TTAC Commentator Explains 90-Day Buick LaCrosse Inventory Over-Supply Promise
A TTAC Commentator emailed this about the what did she mean debate re: GM’s proposed inventory levels for the new Buick LaCrosse.:
Just an FYI, but the execs at Chrysler always looked at the dealer stock and total stock separately. Although the cause of this was as you pointed out – due to the sales bank where cars were being parked in overflow lot. The situation got so bad in 2008 that Chrysler had to track “unaccounted for and parked somewhere random” stock separately… but that’s a separate story. Hopefully New GM will never go the route of building thousands of unallocated cars (but I’m sure they’ll find a way). The two metrics were required because the various operating groups could be measured against the gap between dealer/total stock or the efficiency of the dealer stock. It just depended on what was being measured.
One of the major problems was that Marketing drove the forecast for how many cars to produce. It would be great if marketing were held responsible for total-stock numbers since then they’d be on the hook for a sales bank if they went that route. Unfortunately, this was not the case in either the Old Chrysler or Old GM.
Sure, there’s the argument that manufacturing should never build a car without a dealer order – but there’s always going to be noise in the system so a few units here and there are to be expected. It’s not possible to just slow down the line and build fewer cars since the manufacturing process at Lamborghini is much different than in a volume auto plant. Skips in the line are also amazingly expensive. Besides, a fleet customer really doesn’t care what options are on a car (I kid – I kid). But the unclaimed inventory can be mitigated if marketing is suddenly scorecarded in a manner to expose an unrealistic expectation of future orders.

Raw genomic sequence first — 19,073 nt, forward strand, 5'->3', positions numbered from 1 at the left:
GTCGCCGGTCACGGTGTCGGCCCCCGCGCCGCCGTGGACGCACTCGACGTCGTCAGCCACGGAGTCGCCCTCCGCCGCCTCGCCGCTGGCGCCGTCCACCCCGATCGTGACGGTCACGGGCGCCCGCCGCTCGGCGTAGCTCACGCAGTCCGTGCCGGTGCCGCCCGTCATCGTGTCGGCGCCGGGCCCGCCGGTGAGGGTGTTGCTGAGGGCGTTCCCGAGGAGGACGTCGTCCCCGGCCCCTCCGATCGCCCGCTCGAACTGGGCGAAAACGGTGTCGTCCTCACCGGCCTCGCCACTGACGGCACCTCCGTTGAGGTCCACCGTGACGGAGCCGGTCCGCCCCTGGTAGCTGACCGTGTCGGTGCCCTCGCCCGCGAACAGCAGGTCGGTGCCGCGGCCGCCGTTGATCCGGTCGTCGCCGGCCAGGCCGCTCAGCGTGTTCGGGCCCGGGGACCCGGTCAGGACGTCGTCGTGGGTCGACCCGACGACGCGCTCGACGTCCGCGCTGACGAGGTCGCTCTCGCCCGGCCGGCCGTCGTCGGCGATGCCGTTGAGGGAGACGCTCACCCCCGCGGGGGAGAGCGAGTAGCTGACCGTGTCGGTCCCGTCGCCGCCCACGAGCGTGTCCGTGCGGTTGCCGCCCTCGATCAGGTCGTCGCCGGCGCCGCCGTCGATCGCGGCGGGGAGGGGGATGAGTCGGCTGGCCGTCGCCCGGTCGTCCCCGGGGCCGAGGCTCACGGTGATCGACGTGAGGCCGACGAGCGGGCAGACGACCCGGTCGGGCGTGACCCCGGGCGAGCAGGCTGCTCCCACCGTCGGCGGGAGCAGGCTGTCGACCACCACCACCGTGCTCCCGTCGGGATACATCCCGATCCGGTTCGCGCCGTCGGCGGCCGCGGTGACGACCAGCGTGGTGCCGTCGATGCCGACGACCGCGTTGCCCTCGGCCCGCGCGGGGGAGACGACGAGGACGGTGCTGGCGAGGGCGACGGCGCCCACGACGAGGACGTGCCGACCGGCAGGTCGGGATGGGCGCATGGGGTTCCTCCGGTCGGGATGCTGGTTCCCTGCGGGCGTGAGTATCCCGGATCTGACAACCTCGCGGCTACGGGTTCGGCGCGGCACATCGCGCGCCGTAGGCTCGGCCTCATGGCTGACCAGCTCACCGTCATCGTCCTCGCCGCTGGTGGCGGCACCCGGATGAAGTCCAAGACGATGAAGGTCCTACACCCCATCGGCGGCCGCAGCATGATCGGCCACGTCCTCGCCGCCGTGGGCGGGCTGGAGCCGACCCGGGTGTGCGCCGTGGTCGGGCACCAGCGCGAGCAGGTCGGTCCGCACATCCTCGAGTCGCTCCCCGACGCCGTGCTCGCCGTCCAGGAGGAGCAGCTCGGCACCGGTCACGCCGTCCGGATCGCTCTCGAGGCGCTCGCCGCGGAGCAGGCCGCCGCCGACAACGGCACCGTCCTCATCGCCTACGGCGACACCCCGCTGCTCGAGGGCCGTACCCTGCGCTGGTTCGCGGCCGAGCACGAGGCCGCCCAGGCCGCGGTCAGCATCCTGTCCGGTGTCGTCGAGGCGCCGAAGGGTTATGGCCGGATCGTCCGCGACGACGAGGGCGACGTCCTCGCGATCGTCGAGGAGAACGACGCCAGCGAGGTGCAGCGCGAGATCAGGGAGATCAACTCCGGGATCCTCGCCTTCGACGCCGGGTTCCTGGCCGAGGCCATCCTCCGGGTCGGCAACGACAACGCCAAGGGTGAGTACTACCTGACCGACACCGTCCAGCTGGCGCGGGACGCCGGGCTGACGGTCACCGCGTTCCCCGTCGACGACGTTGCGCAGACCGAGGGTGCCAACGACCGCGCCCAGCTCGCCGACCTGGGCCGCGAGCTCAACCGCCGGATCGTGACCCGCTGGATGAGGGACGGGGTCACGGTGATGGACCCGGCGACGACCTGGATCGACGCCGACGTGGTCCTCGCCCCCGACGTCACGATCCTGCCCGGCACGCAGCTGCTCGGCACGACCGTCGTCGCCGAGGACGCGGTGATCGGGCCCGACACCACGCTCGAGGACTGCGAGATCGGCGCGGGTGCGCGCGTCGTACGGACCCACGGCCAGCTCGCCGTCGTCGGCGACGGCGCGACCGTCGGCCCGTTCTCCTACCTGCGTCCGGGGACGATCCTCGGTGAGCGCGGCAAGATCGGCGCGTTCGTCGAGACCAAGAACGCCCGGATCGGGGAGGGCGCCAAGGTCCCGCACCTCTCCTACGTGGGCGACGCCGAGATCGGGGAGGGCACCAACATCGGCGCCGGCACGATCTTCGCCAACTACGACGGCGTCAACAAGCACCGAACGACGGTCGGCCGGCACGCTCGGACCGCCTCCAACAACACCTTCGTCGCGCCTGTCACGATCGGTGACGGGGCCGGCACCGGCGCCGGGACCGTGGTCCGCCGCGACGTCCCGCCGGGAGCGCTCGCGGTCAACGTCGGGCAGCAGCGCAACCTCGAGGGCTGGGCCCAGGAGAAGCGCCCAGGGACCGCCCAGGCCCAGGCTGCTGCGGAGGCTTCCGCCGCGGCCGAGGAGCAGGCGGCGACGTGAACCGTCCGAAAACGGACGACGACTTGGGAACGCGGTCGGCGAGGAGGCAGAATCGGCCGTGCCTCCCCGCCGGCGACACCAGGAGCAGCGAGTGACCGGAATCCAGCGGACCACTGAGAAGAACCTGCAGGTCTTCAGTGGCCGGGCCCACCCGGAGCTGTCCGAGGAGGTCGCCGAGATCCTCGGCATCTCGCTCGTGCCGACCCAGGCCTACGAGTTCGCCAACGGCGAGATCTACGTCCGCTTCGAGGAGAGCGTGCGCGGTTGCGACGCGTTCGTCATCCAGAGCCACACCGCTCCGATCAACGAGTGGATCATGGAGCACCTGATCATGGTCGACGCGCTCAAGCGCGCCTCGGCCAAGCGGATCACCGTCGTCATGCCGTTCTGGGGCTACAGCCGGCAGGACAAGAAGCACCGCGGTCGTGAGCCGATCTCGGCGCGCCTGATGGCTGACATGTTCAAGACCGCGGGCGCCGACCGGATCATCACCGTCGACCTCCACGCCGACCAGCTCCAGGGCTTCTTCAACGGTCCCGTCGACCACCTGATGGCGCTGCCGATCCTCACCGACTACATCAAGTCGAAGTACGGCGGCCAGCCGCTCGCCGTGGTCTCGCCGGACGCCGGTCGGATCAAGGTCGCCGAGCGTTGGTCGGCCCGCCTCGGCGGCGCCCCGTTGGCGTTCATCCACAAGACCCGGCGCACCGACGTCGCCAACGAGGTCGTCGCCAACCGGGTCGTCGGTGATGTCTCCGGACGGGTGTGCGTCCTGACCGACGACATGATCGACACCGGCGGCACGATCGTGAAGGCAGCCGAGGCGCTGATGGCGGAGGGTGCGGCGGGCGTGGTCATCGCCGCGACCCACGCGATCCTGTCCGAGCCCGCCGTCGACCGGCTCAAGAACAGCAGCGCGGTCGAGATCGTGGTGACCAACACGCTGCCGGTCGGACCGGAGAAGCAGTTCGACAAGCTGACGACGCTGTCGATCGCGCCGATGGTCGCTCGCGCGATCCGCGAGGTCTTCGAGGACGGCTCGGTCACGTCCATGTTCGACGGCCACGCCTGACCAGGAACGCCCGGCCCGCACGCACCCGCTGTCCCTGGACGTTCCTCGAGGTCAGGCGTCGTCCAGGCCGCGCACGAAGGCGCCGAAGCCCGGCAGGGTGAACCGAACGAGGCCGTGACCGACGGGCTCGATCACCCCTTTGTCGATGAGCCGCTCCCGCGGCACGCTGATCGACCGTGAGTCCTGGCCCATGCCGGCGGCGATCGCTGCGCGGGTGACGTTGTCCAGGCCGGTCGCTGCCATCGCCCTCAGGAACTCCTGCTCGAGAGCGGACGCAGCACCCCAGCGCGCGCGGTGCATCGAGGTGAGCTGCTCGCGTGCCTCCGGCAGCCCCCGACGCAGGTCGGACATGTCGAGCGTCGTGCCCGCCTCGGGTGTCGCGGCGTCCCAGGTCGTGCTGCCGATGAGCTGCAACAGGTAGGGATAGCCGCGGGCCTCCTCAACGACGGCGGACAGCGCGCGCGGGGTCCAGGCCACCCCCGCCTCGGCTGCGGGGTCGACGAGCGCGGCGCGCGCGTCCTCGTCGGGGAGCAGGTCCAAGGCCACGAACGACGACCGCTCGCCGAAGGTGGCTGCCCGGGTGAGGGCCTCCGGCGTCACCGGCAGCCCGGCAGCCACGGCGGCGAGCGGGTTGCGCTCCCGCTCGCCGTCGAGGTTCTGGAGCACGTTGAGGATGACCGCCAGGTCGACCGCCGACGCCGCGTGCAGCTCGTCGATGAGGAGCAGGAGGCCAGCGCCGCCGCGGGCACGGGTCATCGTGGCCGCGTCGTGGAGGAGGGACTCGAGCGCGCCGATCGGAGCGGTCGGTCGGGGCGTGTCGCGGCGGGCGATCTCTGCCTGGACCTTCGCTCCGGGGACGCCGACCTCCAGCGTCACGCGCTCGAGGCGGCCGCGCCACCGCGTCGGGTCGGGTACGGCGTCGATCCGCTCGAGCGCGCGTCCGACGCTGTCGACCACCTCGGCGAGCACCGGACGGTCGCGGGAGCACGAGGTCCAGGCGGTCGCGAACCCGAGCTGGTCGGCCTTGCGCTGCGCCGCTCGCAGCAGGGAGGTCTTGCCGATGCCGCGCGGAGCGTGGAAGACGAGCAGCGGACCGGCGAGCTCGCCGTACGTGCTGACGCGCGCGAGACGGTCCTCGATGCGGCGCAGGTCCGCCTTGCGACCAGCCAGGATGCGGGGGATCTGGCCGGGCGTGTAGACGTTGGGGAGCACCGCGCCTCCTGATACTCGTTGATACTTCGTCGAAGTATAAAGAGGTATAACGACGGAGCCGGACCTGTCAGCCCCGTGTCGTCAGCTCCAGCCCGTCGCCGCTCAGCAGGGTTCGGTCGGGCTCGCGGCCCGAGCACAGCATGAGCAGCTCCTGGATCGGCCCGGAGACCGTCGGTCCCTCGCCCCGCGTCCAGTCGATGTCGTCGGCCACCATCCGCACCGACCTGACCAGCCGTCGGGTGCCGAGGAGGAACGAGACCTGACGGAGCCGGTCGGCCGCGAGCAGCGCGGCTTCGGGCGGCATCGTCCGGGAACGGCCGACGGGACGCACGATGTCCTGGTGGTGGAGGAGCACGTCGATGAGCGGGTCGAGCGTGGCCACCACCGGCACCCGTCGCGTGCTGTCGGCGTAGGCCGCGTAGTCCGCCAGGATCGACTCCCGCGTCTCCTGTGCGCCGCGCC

I would imagine that it’s really easy for someone to gaff up on the semantics since the two metrics have their own objectives and scorecards internal to the company.
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